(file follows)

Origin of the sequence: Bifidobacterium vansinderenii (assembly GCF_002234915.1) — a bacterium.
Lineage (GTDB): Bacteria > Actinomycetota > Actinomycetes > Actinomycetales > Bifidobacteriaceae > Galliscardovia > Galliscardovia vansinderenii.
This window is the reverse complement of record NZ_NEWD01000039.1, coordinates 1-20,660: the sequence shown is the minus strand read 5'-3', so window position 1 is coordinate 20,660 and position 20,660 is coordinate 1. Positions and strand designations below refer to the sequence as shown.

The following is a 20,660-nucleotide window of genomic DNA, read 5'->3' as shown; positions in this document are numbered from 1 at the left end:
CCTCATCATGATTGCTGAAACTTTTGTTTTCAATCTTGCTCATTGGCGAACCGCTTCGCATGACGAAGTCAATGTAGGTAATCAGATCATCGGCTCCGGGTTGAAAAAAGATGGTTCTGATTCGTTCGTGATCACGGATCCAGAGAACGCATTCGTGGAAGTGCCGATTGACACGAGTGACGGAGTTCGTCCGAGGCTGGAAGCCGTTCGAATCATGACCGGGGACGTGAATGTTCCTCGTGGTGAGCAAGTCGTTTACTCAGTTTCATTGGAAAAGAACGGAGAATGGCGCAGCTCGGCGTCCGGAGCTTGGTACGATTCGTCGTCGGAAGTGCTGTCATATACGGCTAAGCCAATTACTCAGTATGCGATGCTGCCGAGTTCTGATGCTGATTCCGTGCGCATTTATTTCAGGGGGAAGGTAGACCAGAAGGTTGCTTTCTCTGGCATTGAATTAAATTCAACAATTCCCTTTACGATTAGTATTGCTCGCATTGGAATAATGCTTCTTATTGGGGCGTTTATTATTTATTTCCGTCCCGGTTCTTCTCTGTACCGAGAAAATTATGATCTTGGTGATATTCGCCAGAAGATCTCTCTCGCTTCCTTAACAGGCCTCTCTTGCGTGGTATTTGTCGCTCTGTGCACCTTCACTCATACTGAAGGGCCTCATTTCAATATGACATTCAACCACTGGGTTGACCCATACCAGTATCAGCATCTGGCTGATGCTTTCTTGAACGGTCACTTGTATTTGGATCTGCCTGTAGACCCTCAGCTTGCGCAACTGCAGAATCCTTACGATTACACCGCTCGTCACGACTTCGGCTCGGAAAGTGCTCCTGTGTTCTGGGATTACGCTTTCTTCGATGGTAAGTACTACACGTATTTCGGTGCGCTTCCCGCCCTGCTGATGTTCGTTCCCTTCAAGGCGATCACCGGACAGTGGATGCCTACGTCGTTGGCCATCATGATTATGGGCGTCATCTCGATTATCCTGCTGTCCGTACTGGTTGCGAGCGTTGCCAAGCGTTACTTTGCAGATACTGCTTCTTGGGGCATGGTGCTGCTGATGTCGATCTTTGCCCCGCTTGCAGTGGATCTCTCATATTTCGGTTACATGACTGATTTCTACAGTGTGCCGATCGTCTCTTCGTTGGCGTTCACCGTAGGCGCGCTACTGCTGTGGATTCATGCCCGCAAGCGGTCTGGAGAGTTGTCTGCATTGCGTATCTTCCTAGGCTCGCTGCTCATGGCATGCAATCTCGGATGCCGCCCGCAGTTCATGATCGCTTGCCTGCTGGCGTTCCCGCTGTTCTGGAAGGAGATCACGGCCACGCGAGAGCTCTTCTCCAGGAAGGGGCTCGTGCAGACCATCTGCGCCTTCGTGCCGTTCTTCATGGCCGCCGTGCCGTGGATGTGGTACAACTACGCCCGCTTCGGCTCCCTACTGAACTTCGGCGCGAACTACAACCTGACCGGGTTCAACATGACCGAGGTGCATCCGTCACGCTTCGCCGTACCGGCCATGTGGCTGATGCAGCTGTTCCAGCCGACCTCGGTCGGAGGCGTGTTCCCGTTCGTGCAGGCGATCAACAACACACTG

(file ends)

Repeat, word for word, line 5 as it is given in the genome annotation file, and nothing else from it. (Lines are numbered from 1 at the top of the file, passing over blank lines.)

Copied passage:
CCTCATCATGATTGCTGAAACTTTTGTTTTCAATCTTGCTCATTGGCGAACCGCTTCGCATGACGAAGTCAATGTAGGTAATCAGATCATCGGCTCCGGGTTGAAAAAAGATGGTTCTGATTCGTTCGTGATCACGGATCCAGAGAACGCATTCGTGGAAGTGCCGATTGACACGAGTGACGGAGTTCGTCCGAGGCTGGAAGCCGTTCGAATCATGACCGGGGACGTGAATGTTCCTCGTGGTGAGCAAGTCGTTTACTCAGTTTCATTGGAAAAGAACGGAGAATGGCGCAGCTCGGCGTCCGGAGCTTGGTACGATTCGTCGTCGGAAGTGCTGTCATATACGGCTAAGCCAATTACTCAGTATGCGATGCTGCCGAGTTCTGATGCTGATTCCGTGCGCATTTATTTCAGGGGGAAGGTAGACCAGAAGGTTGCTTTCTCTGGCATTGAATTAAATTCAACAATTCCCTTTACGATTAGTATTGCTCGCATTGGAATAATGCTTCTTATTGGGGCGTTTATTATTTATTTCCGTCCCGGTTCTTCTCTGTACCGAGAAAATTATGATCTTGGTGATATTCGCCAGAAGATCTCTCTCGCTTCCTTAACAGGCCTCTCTTGCGTGGTATTTGTCGCTCTGTGCACCTTCACTCATACTGAAGGGCCTCATTTCAATATGACATTCAACCACTGGGTTGACCCATACCAGTATCAGCATCTGGCTGATGCTTTCTTGAACGGTCACTTGTATTTGGATCTGCCTGTAGACCCTCAGCTTGCGCAACTGCAGAATCCTTACGATTACACCGCTCGTCACGACTTCGGCTCGGAAAGTGCTCCTGTGTTCTGGGATTACGCTTTCTTCGATGGTAAGTACTACACGTATTTCGGTGCGCTTCCCGCCCTGCTGATGTTCGTTCCCTTCAAGGCGATCACCGGACAGTGGATGCCTACGTCGTTGGCCATCATGATTATGGGCGTCATCTCGATTATCCTGCTGTCCGTACTGGTTGCGAGCGTTGCCAAGCGTTACTTTGCAGATACTGCTTCTTGGGGCATGGTGCTGCTGATGTCGATCTTTGCCCCGCTTGCAGTGGATCTCTCATATTTCGGTTACATGACTGATTTCTACAGTGTGCCGATCGTCTCTTCGTTGGCGTTCACCGTAGGCGCGCTACTGCTGTGGATTCATGCCCGCAAGCGGTCTGGAGAGTTGTCTGCATTGCGTATCTTCCTAGGCTCGCTGCTCATGGCATGCAATCTCGGATGCCGCCCGCAGTTCATGATCGCTTGCCTGCTGGCGTTCCCGCTGTTCTGGAAGGAGATCACGGCCACGCGAGAGCTCTTCTCCAGGAAGGGGCTCGTGCAGACCATCTGCGCCTTCGTGCCGTTCTTCATGGCCGCCGTGCCGTGGATGTGGTACAACTACGCCCGCTTCGGCTCCCTACTGAACTTCGGCGCGAACTACAACCTGACCGGGTTCAACATGACCGAGGTGCATCCGTCACGCTTCGCCGTACCGGCCATGTGGCTGATGCAGCTGTTCCAGCCGACCTCGGTCGGAGGCGTGTTCCCGTTCGTGCAGGCGATCAACAACACACTG